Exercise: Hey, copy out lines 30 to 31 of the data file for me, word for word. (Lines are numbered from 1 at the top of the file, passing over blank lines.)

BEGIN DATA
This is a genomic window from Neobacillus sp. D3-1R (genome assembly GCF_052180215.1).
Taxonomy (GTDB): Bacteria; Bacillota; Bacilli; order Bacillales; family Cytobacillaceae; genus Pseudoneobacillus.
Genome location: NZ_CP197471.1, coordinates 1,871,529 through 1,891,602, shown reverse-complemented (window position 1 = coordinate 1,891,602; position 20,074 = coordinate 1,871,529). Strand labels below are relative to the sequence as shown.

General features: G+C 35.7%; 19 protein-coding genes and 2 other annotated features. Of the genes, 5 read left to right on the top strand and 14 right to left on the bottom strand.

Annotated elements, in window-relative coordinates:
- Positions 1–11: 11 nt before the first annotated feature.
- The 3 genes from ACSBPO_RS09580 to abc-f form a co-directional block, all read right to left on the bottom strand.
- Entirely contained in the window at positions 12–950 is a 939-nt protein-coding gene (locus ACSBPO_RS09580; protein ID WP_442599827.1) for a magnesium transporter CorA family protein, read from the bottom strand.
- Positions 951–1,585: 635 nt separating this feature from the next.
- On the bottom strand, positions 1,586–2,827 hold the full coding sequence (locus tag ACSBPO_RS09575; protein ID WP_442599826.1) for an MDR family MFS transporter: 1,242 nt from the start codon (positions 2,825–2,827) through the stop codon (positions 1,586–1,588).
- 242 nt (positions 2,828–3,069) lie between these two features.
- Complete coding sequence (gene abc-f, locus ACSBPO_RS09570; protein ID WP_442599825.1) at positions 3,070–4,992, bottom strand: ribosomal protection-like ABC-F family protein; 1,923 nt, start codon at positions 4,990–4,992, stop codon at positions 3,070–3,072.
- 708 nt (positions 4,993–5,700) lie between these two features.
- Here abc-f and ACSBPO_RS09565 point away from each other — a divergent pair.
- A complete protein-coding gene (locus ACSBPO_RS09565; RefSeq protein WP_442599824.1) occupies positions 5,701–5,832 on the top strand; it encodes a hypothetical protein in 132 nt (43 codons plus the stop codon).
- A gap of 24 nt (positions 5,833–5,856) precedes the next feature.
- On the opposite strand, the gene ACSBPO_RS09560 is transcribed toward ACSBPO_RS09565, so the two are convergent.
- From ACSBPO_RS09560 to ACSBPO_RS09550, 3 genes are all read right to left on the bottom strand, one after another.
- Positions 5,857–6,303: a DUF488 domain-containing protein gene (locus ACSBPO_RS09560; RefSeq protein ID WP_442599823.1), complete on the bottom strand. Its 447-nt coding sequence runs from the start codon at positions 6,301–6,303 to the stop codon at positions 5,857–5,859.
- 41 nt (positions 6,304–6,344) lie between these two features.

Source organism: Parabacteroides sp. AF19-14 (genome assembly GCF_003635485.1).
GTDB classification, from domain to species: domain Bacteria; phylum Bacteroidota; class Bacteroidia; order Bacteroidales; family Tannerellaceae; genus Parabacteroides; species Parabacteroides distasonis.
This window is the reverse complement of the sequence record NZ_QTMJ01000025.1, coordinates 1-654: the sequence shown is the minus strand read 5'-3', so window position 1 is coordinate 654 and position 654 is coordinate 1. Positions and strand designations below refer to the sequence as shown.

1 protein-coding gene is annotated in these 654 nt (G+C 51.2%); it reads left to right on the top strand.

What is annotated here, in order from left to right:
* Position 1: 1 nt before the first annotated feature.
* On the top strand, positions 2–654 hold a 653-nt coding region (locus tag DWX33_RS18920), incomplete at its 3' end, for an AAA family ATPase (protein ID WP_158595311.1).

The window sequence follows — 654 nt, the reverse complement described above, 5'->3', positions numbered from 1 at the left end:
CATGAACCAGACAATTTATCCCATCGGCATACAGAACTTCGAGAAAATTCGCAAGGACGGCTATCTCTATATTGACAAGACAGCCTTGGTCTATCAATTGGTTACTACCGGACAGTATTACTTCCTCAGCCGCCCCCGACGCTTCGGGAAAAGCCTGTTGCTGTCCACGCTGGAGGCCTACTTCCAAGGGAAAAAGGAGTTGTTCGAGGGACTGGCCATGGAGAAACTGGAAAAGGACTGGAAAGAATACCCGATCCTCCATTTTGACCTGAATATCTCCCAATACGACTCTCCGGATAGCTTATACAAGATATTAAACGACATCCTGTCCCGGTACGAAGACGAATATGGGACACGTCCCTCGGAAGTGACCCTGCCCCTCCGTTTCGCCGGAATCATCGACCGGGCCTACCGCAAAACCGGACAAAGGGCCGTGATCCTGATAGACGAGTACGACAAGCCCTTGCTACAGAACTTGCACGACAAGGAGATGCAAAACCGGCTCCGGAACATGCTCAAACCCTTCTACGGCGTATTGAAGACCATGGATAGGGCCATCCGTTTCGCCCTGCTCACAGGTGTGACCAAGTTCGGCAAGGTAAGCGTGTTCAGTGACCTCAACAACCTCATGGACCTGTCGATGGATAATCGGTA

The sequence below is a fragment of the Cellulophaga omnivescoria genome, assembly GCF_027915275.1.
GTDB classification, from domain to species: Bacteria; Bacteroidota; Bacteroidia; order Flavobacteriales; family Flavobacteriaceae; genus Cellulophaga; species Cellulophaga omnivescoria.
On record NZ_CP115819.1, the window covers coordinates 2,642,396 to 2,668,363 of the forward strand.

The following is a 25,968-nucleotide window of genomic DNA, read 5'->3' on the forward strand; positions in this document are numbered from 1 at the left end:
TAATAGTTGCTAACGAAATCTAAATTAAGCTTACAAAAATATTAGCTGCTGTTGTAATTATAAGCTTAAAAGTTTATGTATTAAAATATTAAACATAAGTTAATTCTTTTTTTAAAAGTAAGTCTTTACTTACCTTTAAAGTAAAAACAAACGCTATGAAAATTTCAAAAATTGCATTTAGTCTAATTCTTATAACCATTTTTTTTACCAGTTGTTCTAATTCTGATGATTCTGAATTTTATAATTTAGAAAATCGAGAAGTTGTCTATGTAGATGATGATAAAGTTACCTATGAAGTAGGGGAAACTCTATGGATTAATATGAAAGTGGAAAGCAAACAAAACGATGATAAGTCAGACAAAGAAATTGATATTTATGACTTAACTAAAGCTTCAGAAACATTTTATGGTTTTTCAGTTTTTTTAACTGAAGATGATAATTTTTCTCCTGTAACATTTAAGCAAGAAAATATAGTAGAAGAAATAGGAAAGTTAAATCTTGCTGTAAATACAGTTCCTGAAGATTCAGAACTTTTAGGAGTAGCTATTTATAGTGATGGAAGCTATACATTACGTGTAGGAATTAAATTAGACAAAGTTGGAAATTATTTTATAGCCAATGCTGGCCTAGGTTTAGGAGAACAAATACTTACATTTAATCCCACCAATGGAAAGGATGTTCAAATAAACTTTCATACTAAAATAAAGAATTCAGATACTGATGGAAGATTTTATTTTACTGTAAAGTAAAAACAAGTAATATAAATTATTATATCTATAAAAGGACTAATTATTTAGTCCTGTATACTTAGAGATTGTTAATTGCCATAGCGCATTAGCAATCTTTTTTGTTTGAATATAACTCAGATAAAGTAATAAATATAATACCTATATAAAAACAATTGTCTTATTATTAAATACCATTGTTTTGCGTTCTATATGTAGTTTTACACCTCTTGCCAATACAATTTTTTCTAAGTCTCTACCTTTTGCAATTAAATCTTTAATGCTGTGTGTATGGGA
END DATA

The sequence below is a fragment of the Cellulophaga omnivescoria genome, assembly GCF_027915275.1.
GTDB classification, from domain to species: Bacteria; Bacteroidota; Bacteroidia; order Flavobacteriales; family Flavobacteriaceae; genus Cellulophaga; species Cellulophaga omnivescoria.